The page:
David Smith in Johannesburg    

The Guardian, Friday 20 June 2014

A South African company has built a drone designed to shower pepper spray on unruly crowds and says it has begun supplying units to an international mining company.
Desert Wolf claims it wants to help in "preventing another Marikana" – a reference to a protest in August 2012 at which 34 striking mineworkers were shot and killed during clashes with the police.
But the "Skunk Riot Control Copter" was condemned by labour activists as "absolutely outrageous" and compared with deadly US military drones in Pakistan.
Desert Wolf is marketing the 500,000 rand (£27,400) machine, unveiled at a recent trade show, as "designed to control unruly crowds without endangering the lives of the protesters or the security staff".
It says the Skunk boastscan eight electric motors with 16-inch propellors, lifting 45kg and carrying 4,000 pepper-spray paintballs, plastic balls or other "non-lethal" ammunition. The device is equipped with four barrels firing up to 20 balls per second each, which could equate to 80 pepper balls per second "stopping any crowd in its tracks".

READ MORE......

Tuesday, June 24, 2014

Tony Blair should be sacked as Middle East envoy, say former ambassadors

Former UK prime minister is tainted by Iraq war and his achievements for quartet are negligible, signatories of letter say     

BY Nicholas Watt, chief political correspondent    

The Guardian, Monday 23 June 2014

A group of former British ambassadors have joined a campaign calling for Tony Blair to be removed from his role as Middle East envoy after his recent attempt to "absolve himself" of responsibility for the crisis in Iraq.
The letter, organised by the makers of George Galloway's film The Killing of Tony Blair, says the 2003 invasion of Iraq was to blame for the rise of "fundamentalist terrorism in a land where none existed previously".
The signatories, led by Blair's former ambassador to Iran Sir Richard Dalton, describe the former prime minister's achievements as Middle East envoy as "negligible".
Other former diplomats to sign the letter are Oliver Miles, who was ambassador to Libya when diplomatic relations were severed in 1984 after the killing of WPC Yvonne Fletcher, and Christopher Long, ambassador to Egypt between 1992-95.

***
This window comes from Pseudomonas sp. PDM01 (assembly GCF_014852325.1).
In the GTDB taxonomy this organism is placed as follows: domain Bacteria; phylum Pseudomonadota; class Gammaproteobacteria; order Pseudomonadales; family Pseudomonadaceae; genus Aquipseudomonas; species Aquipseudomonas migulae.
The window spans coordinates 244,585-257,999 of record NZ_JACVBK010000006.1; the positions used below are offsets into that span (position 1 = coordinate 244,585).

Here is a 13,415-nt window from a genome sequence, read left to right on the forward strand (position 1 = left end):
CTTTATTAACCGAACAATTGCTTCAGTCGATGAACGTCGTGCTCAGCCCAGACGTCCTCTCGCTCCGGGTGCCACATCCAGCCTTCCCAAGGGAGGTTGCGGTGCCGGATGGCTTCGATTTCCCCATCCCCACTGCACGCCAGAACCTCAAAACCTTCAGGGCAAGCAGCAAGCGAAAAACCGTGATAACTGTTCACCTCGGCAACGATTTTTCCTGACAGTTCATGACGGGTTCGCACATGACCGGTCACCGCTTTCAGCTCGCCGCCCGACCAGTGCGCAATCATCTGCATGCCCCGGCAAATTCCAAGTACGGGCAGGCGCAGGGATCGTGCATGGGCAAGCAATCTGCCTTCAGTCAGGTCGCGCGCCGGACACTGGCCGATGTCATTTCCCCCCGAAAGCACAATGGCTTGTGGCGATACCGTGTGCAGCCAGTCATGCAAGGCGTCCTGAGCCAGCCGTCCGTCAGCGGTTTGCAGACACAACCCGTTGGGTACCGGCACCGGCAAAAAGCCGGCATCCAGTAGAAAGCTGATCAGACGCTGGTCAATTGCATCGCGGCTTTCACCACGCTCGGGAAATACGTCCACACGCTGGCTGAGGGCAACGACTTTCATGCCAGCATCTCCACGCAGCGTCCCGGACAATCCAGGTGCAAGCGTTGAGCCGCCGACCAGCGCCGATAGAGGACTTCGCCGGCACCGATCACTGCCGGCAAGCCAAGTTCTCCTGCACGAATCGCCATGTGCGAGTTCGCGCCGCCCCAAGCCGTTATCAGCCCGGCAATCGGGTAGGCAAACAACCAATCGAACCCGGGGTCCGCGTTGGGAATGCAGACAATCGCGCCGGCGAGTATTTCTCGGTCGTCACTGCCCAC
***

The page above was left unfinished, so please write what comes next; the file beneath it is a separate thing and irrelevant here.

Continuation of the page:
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Starbucks turns focus to community stores in China

Want China Times - 2014-06-24

Coffee chain Starbucks is expanding in China through its successful strategy of opening outlets in close proximity to each other and by moving into local communities, reports the Guangzhou-based 21st Century Business Review magazine.
In Beijing's bar area of Sanlitun, two Starbucks stores with completely different styles can be found just 500 meters apart — one on the ground floor of an office building, where many people talk business, while fashionable people lounge in the other.
Opening outlets close to each other has long been a strategy adopted by Starbucks in its the US market. Starbucks CEO Howard Schultz is planning to replicate that success in China.

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The Rich and Their Robots Are About to Make Half the World's Jobs Disappear Written

by Brian Merchant

MOTHERBOARD - January 21, 2014

Two hugely important statistics concerning the future of employment as we know it made waves recently:
1. 85 people alone command as much wealth as the poorest half of the world.
2. 47 percent of the world's currently existing jobs are likely to be automated over the next two decades.
Combined, those two stats portend a quickly-exacerbating dystopia. As more and more automated machinery (robots, if you like) are brought in to generate efficiency gains for companies, more and more jobs will be displaced, and more and more income will accumulate higher up the corporate ladder. The inequality gulf will widen as jobs grow permanently scarce—there are only so many service sector jobs to replace manufacturing ones as it is—and the latest wave of automation will hijack not just factory workers but accountants, telemarketers, and real estate agents.